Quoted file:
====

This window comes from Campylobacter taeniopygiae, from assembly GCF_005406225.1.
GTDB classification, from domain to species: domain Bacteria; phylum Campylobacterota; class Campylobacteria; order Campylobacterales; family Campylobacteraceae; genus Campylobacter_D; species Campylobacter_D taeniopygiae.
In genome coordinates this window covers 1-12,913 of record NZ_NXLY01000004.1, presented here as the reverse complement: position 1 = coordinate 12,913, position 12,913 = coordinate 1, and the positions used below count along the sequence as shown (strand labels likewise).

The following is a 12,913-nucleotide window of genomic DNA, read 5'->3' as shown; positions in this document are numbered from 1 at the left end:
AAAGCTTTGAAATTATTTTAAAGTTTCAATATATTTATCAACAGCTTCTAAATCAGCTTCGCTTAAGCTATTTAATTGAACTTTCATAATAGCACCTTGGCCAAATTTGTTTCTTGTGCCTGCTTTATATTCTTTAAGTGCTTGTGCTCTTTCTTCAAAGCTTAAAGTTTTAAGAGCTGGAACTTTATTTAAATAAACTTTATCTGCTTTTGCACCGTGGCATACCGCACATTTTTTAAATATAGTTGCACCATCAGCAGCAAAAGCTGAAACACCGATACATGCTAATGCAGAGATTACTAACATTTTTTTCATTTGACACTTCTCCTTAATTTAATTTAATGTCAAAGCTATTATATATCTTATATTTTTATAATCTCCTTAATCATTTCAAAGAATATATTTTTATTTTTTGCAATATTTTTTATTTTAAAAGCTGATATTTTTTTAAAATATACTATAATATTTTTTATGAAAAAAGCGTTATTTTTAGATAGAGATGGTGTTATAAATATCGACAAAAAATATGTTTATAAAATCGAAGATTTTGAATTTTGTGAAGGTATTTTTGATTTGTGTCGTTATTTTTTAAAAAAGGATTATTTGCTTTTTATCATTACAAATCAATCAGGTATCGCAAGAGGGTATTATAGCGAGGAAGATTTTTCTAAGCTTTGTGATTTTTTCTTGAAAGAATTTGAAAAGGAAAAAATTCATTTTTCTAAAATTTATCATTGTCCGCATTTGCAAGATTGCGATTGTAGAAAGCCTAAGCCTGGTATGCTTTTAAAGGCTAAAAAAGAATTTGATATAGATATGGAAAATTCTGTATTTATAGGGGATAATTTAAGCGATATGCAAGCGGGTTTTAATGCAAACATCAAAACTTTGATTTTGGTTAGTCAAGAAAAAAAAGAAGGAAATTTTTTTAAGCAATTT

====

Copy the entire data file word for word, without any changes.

This window comes from Campylobacter taeniopygiae, from assembly GCF_005406225.1.
GTDB classification, from domain to species: domain Bacteria; phylum Campylobacterota; class Campylobacteria; order Campylobacterales; family Campylobacteraceae; genus Campylobacter_D; species Campylobacter_D taeniopygiae.
In genome coordinates this window covers 1-12,913 of record NZ_NXLY01000004.1, presented here as the reverse complement: position 1 = coordinate 12,913, position 12,913 = coordinate 1, and the positions used below count along the sequence as shown (strand labels likewise).

The following is a 12,913-nucleotide window of genomic DNA, read 5'->3' as shown; positions in this document are numbered from 1 at the left end:
AAAGCTTTGAAATTATTTTAAAGTTTCAATATATTTATCAACAGCTTCTAAATCAGCTTCGCTTAAGCTATTTAATTGAACTTTCATAATAGCACCTTGGCCAAATTTGTTTCTTGTGCCTGCTTTATATTCTTTAAGTGCTTGTGCTCTTTCTTCAAAGCTTAAAGTTTTAAGAGCTGGAACTTTATTTAAATAAACTTTATCTGCTTTTGCACCGTGGCATACCGCACATTTTTTAAATATAGTTGCACCATCAGCAGCAAAAGCTGAAACACCGATACATGCTAATGCAGAGATTACTAACATTTTTTTCATTTGACACTTCTCCTTAATTTAATTTAATGTCAAAGCTATTATATATCTTATATTTTTATAATCTCCTTAATCATTTCAAAGAATATATTTTTATTTTTTGCAATATTTTTTATTTTAAAAGCTGATATTTTTTTAAAATATACTATAATATTTTTTATGAAAAAAGCGTTATTTTTAGATAGAGATGGTGTTATAAATATCGACAAAAAATATGTTTATAAAATCGAAGATTTTGAATTTTGTGAAGGTATTTTTGATTTGTGTCGTTATTTTTTAAAAAAGGATTATTTGCTTTTTATCATTACAAATCAATCAGGTATCGCAAGAGGGTATTATAGCGAGGAAGATTTTTCTAAGCTTTGTGATTTTTTCTTGAAAGAATTTGAAAAGGAAAAAATTCATTTTTCTAAAATTTATCATTGTCCGCATTTGCAAGATTGCGATTGTAGAAAGCCTAAGCCTGGTATGCTTTTAAAGGCTAAAAAAGAATTTGATATAGATATGGAAAATTCTGTATTTATAGGGGATAATTTAAGCGATATGCAAGCGGGTTTTAATGCAAACATCAAAACTTTGATTTTGGTTAGTCAAGAAAAAAAAGAAGGAAATTTTTTTAAGCAATTT